During this process, the hot ignited gasses from the pre-combustion chamber are directed towards the cylinder walls and the heat from this auto-ignites air-fuel mixture. Thus, instead of the flame front propagating centre-out, the flame ignites in a ring shape (like a doughnut) and propagates outside-in, in a three-dimensional fashion. This vastly increases the speed of the flame propagation, hence the name High-Speed Combustion. This technology was implemented at the Russian GP in 2018 in the ‘spec three’ version of the RA618H.

This idea was further developed on the RA619H which was used the following year by Toro Rosso and – for the first time – Red Bull.

“By utilising High Speed Combustion, we were able to vastly increase both the compression ratio and the air-fuel ratio” recalled Kakuta. “By optimising the valve geometry and repositioning the injector that used to sit on the exhaust side, the RA619H was able to make significant gains over the previous years.”

Pierre Gasly, Toro Rosso, Bahrain International Circuit, 2018 Fourth in Bahrain for Gasly gave Red Bull confidence in Honda

Honda’s team was met with a different culture when they switched from McLaren to the two Red Bull teams. “Red Bull offered to provide more cooling if the power output could be increased,” Kakuta explained.

“When we were partnered with McLaren, they claimed that their previous engine supplier (Mercedes) could run their PU hotter and asked us to raise our operating temperature window. With Red Bull, perhaps Renault’s operating temperatures were much lower and they were happy to work with us to optimise the operating temperature window.”

Red Bull started with securing space and airflow for a charge air cooler. By decreasing the inlet temperatures, the compression ratio of the engine could be increased without worrying about knocking. In 2019 Honda also started developing fuel blends and made big leaps on this front. Finally, at the Austrian Grand Prix, Honda achieved its first victory of the V6 hybrid turbo era.

It was the Japanese manufacturer’s first F1 win since 2006. But while that proved a one-off for its short-lived manufacturer team, there was more to come for its hybrid engine project.

For 2020 their goal was to “maximise the potential” of the power unit design based on the RA619H. One of the major disadvantages of utilising High-Speed Combustion was the decline in performance over the lifetime of the engine. Because combustion pressure was increased due to the High-Speed Combustion process, the pressure applied onto the cylinder walls by the piston ring also increased and caused the cylinder walls to deteriorate quicker. As a result, surface wear accelerated and the seal between the piston ring and the cylinder wall leaked, leading to pressure loss and power output loss.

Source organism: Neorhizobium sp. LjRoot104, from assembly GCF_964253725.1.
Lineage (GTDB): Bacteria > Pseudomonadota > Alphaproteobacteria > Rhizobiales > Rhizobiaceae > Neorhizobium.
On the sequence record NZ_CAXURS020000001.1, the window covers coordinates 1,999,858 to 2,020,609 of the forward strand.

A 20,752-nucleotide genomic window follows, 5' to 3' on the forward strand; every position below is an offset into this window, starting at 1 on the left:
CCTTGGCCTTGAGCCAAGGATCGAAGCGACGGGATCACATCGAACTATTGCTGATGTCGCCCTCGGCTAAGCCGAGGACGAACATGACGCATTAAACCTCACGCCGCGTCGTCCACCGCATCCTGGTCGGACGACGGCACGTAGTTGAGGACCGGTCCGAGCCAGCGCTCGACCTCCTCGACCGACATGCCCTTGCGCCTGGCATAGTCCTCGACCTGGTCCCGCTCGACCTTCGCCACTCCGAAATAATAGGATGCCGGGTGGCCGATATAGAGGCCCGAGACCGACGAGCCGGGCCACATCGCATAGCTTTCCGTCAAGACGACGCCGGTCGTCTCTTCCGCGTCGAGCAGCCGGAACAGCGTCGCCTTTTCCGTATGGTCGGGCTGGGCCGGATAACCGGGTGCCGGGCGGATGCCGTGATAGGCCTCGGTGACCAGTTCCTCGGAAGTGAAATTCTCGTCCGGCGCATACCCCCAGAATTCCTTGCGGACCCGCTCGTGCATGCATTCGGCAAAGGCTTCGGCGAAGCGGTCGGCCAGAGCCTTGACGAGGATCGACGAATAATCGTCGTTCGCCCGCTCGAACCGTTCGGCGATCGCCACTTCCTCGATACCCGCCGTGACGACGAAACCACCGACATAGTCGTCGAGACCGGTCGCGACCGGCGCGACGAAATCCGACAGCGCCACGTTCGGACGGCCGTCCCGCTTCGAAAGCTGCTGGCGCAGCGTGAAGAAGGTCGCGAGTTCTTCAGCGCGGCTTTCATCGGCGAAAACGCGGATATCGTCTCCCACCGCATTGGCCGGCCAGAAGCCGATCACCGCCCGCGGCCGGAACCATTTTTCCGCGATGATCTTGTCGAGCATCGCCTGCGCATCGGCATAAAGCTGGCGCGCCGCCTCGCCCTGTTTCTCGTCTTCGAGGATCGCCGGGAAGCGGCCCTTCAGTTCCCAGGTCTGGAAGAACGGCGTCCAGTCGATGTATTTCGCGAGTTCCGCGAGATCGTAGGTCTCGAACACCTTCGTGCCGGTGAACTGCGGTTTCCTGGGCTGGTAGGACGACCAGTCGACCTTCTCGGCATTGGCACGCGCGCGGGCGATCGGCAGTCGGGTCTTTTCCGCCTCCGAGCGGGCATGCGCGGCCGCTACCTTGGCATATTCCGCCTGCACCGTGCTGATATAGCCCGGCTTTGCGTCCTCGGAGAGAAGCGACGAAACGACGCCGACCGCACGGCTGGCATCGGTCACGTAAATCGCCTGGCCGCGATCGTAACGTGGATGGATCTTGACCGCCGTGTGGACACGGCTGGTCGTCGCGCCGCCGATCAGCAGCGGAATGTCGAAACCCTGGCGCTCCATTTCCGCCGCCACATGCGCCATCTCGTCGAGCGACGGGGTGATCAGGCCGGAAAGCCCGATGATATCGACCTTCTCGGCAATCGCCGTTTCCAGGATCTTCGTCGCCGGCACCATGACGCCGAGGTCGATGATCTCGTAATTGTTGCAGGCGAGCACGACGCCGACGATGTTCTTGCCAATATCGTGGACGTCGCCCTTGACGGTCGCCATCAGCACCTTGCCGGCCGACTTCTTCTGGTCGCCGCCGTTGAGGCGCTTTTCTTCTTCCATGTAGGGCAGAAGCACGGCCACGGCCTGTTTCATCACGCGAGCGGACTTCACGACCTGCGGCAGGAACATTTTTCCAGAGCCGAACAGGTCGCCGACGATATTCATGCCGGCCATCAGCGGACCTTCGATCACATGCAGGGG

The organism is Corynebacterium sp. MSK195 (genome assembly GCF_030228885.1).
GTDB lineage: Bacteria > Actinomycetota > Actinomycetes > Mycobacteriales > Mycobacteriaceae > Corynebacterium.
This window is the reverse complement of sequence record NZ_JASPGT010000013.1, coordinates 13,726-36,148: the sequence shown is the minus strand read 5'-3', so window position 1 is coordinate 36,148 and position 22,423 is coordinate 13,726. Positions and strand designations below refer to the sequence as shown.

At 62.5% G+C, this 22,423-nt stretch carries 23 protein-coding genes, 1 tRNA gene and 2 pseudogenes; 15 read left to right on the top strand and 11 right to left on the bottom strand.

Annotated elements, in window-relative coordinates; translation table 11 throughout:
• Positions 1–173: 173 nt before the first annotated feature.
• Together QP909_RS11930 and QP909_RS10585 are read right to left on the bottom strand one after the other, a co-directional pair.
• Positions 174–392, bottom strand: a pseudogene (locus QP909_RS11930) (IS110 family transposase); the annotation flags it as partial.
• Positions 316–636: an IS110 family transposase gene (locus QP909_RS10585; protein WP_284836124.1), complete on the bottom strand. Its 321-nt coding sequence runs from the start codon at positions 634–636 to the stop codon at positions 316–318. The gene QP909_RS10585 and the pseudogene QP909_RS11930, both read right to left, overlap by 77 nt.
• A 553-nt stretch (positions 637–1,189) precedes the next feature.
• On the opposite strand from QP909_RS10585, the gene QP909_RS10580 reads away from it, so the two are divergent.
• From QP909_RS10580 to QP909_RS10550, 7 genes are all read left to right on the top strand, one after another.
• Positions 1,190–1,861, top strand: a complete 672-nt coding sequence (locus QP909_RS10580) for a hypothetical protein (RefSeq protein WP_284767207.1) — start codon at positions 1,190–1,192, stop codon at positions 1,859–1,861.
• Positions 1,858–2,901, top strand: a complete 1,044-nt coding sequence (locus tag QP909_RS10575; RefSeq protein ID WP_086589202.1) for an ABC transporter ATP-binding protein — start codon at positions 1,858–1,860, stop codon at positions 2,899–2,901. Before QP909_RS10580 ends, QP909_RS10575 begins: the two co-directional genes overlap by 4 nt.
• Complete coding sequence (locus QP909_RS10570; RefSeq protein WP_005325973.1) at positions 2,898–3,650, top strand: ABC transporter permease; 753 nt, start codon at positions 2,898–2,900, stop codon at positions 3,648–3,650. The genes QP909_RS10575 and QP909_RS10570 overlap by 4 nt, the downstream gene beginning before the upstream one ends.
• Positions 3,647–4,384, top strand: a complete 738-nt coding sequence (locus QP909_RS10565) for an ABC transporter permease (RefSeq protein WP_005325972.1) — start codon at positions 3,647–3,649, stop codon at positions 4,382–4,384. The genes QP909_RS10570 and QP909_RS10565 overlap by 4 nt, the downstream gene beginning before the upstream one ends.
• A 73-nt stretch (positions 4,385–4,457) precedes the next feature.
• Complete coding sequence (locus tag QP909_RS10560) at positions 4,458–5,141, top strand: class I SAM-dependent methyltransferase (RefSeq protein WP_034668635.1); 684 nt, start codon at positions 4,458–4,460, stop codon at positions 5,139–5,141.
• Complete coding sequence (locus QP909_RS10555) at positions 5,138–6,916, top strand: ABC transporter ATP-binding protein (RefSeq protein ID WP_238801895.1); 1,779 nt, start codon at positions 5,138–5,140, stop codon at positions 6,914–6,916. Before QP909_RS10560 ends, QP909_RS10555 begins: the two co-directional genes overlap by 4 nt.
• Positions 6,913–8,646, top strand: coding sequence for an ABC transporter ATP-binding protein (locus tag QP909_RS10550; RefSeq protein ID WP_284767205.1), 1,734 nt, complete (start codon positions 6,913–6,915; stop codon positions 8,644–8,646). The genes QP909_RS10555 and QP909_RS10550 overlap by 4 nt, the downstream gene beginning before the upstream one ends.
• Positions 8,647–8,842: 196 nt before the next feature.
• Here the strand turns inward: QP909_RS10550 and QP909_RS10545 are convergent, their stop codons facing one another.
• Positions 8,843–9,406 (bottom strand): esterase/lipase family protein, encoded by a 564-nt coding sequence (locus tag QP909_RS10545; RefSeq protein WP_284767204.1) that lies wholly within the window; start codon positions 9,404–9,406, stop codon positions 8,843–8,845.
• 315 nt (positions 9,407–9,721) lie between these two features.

To combat this, Honda Racing Development (HRD) Sakura collaborated with Honda’s Kumamoto Manufacturing centre to develop a special plating process to coat the inside of the cylinder walls, dubbed “Kuma-Mekki” (“Kuma” from “Kumamoto” and “Mekki” meaning ‘plating’). This plating was a breakthrough for Honda as it allowed the power units to maintain their performance until the end of life. This increase in reliability also allowed the team to run the engines in higher modes for longer durations over the race weekends. This was precisely what “maximising the potential” was all about.

Max Verstappen, Charles Leclerc, Red Bull Ring, 2019 Verstappen put Honda back on top with Austria win in 2019

Upon deepening their understanding of the High-Speed Combustion process and optimising compression ratio and air-fuel mixture to maximise power output and reliability, it became clear to the power unit development team that the ICE design Honda had been using since 2017 had reached its limits and a whole new concept was required to further improve performance.

Originally, the HRD Sakura team planned to introduce this new design in line with the Formula 1 regulation change in 2022 (originally planned for 2021 but pushed back a year due to the Covid-19 pandemic). However in 2020 the Honda board made an unexpected decision to pull out of Formula 1 entirely at the end of the following season, prompting the team to bring this design forward.